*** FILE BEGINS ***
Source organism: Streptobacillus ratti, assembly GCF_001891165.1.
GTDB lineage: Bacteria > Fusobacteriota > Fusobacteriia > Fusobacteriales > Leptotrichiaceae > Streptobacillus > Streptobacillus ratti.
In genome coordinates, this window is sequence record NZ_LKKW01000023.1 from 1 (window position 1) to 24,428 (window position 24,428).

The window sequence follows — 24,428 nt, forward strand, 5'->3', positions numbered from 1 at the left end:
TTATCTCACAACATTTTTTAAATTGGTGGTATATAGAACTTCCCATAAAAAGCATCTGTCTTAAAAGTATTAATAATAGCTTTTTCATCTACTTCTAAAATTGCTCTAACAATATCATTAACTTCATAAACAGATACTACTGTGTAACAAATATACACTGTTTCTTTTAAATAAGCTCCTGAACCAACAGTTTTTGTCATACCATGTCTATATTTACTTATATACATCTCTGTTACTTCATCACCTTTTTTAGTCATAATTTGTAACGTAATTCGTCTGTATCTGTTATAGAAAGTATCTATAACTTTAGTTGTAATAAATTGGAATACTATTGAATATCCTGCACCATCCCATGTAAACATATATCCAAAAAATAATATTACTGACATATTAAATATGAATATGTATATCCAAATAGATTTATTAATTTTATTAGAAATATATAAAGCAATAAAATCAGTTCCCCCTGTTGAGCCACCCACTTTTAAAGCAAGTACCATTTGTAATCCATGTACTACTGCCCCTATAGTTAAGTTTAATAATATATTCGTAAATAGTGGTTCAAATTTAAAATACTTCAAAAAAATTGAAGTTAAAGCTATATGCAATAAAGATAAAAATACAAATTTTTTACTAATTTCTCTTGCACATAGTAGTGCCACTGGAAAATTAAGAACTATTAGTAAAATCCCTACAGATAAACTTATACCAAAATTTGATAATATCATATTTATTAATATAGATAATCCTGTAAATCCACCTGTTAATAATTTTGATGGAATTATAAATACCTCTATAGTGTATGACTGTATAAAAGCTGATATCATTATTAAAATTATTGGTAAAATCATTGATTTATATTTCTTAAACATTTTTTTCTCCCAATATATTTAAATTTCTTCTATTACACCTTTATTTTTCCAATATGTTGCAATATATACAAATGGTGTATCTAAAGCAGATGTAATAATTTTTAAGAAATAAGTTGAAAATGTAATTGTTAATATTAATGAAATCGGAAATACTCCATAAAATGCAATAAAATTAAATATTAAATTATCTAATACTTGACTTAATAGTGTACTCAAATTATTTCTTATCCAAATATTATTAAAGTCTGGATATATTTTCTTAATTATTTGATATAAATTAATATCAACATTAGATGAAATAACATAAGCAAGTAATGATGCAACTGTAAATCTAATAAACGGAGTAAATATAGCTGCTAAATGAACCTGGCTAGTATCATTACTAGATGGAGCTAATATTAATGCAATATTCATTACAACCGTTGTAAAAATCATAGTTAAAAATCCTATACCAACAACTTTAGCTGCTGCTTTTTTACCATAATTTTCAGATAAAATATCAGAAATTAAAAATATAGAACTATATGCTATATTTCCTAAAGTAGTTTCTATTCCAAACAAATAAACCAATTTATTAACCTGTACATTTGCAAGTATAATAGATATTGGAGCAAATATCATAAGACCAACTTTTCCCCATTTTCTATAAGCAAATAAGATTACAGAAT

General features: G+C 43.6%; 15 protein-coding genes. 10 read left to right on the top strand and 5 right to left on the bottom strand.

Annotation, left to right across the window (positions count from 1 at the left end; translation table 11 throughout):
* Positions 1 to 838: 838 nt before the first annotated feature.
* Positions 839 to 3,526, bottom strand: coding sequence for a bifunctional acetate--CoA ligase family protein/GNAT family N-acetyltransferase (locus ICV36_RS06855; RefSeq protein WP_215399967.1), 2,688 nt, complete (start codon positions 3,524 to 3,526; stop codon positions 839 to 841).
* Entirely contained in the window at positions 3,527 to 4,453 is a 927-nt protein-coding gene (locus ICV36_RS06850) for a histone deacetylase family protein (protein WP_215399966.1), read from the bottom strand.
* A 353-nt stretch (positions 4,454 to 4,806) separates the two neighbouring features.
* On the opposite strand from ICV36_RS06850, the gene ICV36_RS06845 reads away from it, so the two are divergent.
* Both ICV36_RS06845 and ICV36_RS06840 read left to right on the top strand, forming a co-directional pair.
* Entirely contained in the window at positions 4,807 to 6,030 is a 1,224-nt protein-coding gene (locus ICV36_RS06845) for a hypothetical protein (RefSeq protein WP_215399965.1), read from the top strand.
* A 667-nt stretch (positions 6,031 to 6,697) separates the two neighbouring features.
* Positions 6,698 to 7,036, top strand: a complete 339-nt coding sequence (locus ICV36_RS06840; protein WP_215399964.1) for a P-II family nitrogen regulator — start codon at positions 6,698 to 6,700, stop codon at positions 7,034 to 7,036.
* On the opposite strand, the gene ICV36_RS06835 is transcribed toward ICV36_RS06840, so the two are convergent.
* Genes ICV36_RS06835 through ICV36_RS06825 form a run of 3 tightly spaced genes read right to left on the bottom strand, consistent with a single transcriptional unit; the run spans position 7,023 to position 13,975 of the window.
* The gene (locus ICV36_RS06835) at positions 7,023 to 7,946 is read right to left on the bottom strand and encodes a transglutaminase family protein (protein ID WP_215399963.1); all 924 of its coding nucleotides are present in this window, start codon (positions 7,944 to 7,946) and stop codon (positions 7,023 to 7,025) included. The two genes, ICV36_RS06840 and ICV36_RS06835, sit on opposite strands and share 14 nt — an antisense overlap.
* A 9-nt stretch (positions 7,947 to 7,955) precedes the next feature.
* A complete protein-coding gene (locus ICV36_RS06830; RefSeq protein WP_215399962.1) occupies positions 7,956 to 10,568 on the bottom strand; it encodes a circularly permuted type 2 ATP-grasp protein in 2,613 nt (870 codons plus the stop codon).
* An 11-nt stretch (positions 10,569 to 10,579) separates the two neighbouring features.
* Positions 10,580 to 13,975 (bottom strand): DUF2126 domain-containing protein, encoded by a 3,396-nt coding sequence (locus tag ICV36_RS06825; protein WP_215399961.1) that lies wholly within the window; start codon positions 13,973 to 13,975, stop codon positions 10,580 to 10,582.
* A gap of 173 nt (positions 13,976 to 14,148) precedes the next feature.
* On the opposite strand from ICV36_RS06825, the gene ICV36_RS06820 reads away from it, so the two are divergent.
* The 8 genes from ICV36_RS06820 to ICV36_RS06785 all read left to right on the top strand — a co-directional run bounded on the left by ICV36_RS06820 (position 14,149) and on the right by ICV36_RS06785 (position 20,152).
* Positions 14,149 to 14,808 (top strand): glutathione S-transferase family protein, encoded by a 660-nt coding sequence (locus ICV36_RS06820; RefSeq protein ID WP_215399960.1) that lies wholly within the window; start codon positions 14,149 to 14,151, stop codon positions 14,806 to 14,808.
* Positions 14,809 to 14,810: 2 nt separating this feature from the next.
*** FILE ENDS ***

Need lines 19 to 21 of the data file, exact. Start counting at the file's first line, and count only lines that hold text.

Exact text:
* The gene (locus ICV36_RS06835) at positions 7,023 to 7,946 is read right to left on the bottom strand and encodes a transglutaminase family protein (protein ID WP_215399963.1); all 924 of its coding nucleotides are present in this window, start codon (positions 7,944 to 7,946) and stop codon (positions 7,023 to 7,025) included. The two genes, ICV36_RS06840 and ICV36_RS06835, sit on opposite strands and share 14 nt — an antisense overlap.
* A 9-nt stretch (positions 7,947 to 7,955) precedes the next feature.
* A complete protein-coding gene (locus ICV36_RS06830; RefSeq protein WP_215399962.1) occupies positions 7,956 to 10,568 on the bottom strand; it encodes a circularly permuted type 2 ATP-grasp protein in 2,613 nt (870 codons plus the stop codon).